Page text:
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Concurrent Database Connection and Query execution in Rust

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Introduction #

This post can be more comprehensive when you have already read my article about Project Datguri. As this post is derived from the project Datguri.

In this post, what I found out with initializing database connection and executing query concurrently.

Example Code #

The provided Rust code defines two asynchronous functions,find_comment_by_room and find_best_comment_by_room. Both functions are designed to retrieve comments for a given room in a web application.

/// [GET /room/comment?offset=0&limit=10?is_user=true] find all comments by room
async fn find_comment_by_room(
    req: HttpRequest,
    body: web::Json<RoomUrlDto>,
    query: web::Query<RoomQueryString>,
    state: web::Data<AppState>,
) -> impl Responder {
    let url = Comment::remove_query_string(&body.url);
    let comments = match postgres::comment::find_comment_by_room(
        &state.postgres,
        &url,
        query.get_offset(),
        query.get_limit(),
    )
    .await
    {
        Ok(comments) => comments,
        Err(e) => {
            return HttpResponse::InternalServerError().json(JsonMessage {
                msg: format!("Error: {:?}", e),
            })
        }
    };

    if query.get_is_user() == false {
        return HttpResponse::Ok().json(comments);
    }

    let user_uuid = match validate_request(req, &state.postgres).await {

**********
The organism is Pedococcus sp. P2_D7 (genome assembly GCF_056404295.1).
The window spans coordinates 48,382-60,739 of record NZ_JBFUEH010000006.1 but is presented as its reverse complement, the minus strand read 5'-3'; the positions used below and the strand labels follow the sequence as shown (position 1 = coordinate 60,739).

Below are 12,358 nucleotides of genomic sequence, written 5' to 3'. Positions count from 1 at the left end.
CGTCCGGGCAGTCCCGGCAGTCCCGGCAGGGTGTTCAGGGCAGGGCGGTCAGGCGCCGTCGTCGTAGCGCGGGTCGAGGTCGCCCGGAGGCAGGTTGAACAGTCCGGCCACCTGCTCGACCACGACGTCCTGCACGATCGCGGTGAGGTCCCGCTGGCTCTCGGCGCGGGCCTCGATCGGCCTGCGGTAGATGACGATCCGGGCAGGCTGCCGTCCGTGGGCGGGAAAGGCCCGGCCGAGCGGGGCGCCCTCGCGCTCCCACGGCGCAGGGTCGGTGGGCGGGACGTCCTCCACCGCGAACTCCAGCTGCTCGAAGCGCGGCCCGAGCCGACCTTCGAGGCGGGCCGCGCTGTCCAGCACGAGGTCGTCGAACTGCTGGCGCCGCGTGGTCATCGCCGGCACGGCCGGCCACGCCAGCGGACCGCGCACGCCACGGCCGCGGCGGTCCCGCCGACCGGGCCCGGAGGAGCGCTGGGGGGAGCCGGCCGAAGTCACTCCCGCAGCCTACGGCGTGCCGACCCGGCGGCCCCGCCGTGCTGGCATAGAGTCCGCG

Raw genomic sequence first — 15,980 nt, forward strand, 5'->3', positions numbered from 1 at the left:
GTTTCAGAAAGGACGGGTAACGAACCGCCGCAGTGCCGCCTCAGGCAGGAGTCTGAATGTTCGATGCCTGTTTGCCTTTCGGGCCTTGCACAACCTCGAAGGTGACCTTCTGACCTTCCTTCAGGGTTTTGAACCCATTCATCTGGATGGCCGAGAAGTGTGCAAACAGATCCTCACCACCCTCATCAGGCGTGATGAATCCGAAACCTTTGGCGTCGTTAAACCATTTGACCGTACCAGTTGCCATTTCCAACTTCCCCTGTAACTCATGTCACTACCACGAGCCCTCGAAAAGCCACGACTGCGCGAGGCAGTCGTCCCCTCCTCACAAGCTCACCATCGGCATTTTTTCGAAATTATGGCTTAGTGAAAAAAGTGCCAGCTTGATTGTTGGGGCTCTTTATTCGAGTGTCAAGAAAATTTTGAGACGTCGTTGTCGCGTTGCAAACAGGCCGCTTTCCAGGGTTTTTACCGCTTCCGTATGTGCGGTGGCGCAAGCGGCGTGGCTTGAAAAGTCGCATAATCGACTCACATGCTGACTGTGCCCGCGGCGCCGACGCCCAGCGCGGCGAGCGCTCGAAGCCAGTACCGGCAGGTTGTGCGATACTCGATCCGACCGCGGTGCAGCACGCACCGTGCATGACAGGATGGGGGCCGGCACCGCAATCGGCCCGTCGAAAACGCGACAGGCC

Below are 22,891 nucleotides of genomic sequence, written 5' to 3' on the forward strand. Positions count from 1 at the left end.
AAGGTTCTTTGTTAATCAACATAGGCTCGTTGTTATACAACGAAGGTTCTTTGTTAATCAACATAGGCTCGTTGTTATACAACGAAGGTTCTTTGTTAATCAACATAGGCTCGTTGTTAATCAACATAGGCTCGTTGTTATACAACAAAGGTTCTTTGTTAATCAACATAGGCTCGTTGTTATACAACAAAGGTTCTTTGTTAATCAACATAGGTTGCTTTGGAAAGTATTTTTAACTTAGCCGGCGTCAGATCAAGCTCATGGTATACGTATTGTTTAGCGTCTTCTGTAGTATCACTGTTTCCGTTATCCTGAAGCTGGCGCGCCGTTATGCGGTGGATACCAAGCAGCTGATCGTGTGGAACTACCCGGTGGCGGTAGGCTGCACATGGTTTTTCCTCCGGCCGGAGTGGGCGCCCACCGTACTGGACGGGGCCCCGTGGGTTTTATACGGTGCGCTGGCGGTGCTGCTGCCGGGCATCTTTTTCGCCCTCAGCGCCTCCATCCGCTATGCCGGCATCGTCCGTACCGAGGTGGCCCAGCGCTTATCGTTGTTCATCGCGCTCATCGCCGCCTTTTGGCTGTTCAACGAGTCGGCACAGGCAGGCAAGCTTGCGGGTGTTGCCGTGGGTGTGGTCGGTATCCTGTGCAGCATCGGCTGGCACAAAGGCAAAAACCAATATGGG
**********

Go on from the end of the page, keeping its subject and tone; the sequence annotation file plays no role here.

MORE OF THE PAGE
Ok(uuid) => uuid,
        Err(e) => return e,
    };

    let mut result: Vec<CommentResponse> = vec![];
    // TODO can run asynchronously
    for comment in comments {
        let comment_like = match postgres::comment::find_one_comment_like(
            &state.postgres,
            &user_uuid,
            &comment.uuid,
        )
        .await
        {
            Ok(comment_like) => {
                if comment_like.is_none() {
                    0
                } else {
                    comment_like.unwrap().like
                }
            }
            Err(e) => return HttpResponse::InternalServerError().json(format!("Error: {:?}", e)),
        };

        result.push(CommentResponse::new(comment, comment_like));
    }

    HttpResponse::Ok().json(result)
}

/// [GET /room/comment/best?offset=0&limit=10&is_user=true] find all comments by room
async fn find_best_comment_by_room(
    req: HttpRequest,
    body: web::Json<RoomUrlDto>,
    query: web::Query<RoomQueryString>,
    state: web::Data<AppState>,
) -> impl Responder {
    let url = Comment::remove_query_string(&body.url);
    let comments = match postgres::comment::find_best_comment_by_room(
        &state.postgres,
        &url,
        query.get_offset(),
        query.get_limit(),
    )
    .await
    {
        Ok(comments) => comments,
        Err(e) => {
            return HttpResponse::InternalServerError().json(JsonMessage {
                msg: format!("Error: {:?}", e),
            })
        }
    };

    if query.get_is_user() == false {
        return HttpResponse::Ok().json(comments);
    }

    let user_uuid = match validate_request(req, &state.postgres).await {
        Ok(uuid) => uuid,
        Err(e) => return e,
    };

    let mut futures = vec![];
    let mut result: Vec<CommentResponse> = vec![];

    for comment in comments.iter() {
        futures.push(postgres::comment::find_one_comment_like(
            &state.postgres,
            &user_uuid,
            &comment.uuid,
        ));
    }

    let comment_like_list: Vec<i32> = futures::future::join_all(futures)
        .await
        .into_iter()
        .map(|res| match res {
            Ok(comment_like) => {
                if comment_like.is_none() {
                    0
                } else {
                    comment_like.unwrap().like
                }
            }
            Err(_) => 0,
        })
        .collect();

    let mut i = 0;
    for comment in comments {
        result.push(CommentResponse::new(comment, comment_like_list[i]));
        i += 1;
    }